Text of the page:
October 7, 2014
As someone who has spent most my career as research faculty and not in the classroom, I don’t have the depth of formal instructional experience that most of my colleagues in the academy do. My formal “teaching” has largely been in the form of advising graduate students and mentoring graduate students and postdocs in interdisciplinary research projects. So although I am one of the hosts/facilitators I am doubly a n00b in the connected courses sense - new to cMOOCs as well as new to course design. Which means I am thoroughly enjoying taking the plunge as a learner in all of this and muddling through the why of my teaching as I go.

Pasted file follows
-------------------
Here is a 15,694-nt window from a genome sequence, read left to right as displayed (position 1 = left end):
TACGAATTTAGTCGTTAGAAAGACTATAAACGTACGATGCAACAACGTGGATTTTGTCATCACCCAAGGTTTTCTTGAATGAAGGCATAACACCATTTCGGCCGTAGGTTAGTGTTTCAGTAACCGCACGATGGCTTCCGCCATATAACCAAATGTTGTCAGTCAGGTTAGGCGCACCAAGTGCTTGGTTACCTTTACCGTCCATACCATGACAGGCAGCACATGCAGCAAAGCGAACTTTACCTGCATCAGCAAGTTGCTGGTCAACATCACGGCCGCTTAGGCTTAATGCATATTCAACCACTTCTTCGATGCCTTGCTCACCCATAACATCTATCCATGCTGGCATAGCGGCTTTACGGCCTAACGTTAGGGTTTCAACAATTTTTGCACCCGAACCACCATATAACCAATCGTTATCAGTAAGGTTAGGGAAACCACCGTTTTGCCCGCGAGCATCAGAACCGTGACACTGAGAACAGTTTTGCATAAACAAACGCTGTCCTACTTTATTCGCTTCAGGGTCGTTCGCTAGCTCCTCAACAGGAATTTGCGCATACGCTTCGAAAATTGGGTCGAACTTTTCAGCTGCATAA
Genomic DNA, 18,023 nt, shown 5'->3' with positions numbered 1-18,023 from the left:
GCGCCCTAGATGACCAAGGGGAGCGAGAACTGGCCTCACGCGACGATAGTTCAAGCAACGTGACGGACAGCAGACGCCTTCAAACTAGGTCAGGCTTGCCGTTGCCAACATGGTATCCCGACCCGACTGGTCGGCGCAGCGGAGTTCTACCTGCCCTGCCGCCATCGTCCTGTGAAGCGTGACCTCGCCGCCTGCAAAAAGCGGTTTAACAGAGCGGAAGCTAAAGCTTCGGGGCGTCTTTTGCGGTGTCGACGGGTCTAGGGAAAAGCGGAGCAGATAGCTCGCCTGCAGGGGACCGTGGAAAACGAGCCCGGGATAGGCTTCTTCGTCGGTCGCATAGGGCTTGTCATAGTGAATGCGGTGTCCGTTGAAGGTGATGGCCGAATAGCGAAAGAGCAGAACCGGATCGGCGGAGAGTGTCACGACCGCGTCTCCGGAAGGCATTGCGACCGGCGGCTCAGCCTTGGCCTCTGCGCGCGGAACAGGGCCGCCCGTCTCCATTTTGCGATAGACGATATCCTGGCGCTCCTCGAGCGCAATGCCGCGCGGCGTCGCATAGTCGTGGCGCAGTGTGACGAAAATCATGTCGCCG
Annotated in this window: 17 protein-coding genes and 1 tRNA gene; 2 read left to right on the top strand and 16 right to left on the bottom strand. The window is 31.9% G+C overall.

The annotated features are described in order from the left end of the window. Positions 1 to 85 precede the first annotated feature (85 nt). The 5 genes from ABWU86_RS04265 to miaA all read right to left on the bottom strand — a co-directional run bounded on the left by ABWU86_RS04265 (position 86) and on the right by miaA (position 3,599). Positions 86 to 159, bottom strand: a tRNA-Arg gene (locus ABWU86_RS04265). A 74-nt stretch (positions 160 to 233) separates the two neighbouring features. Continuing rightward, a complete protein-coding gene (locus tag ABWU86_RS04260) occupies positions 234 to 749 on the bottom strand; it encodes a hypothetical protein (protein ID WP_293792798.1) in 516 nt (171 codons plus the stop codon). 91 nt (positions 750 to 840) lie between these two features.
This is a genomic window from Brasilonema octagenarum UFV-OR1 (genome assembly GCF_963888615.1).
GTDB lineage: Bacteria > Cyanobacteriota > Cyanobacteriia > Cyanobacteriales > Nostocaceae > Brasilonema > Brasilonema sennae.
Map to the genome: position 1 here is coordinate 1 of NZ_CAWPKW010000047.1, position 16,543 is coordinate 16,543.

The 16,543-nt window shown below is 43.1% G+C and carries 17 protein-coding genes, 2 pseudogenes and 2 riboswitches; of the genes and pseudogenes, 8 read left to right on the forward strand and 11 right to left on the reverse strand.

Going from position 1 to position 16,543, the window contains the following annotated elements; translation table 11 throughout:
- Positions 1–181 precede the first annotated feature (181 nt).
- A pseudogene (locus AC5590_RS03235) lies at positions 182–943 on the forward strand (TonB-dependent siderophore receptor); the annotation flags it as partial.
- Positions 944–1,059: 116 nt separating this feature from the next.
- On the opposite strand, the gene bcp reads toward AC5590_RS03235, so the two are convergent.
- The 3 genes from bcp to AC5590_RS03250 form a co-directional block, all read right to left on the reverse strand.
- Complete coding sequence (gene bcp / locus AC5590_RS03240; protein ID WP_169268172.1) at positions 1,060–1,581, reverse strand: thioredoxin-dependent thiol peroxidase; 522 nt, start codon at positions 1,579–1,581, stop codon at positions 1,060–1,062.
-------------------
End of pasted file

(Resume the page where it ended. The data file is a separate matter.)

I feel very much buoyed by generous ways in which the connected courses participants have responded to the inevitable glitches in facilitating this course, and my thinking aloud in public as we go. This has encouraged me to keep thinking in public, and it feels like the best kind of trust fall exercise for someone who is used to pausing and polishing before sharing. It feels like that productive discomfort before you make a trust fall, or what my kids and I do every summer - jump off a tall ledge in a watering hole. I don’t really want to do it but it’s hella fun when you get enveloped by the cool water after you make that jump. I appreciated Maha describing how she both stays true to her interests and nature but also pushes herself to engage in different ways. Even with different dispositions that pull in different directions, I like that connected courses is pushing us both into productive discomfort and growth.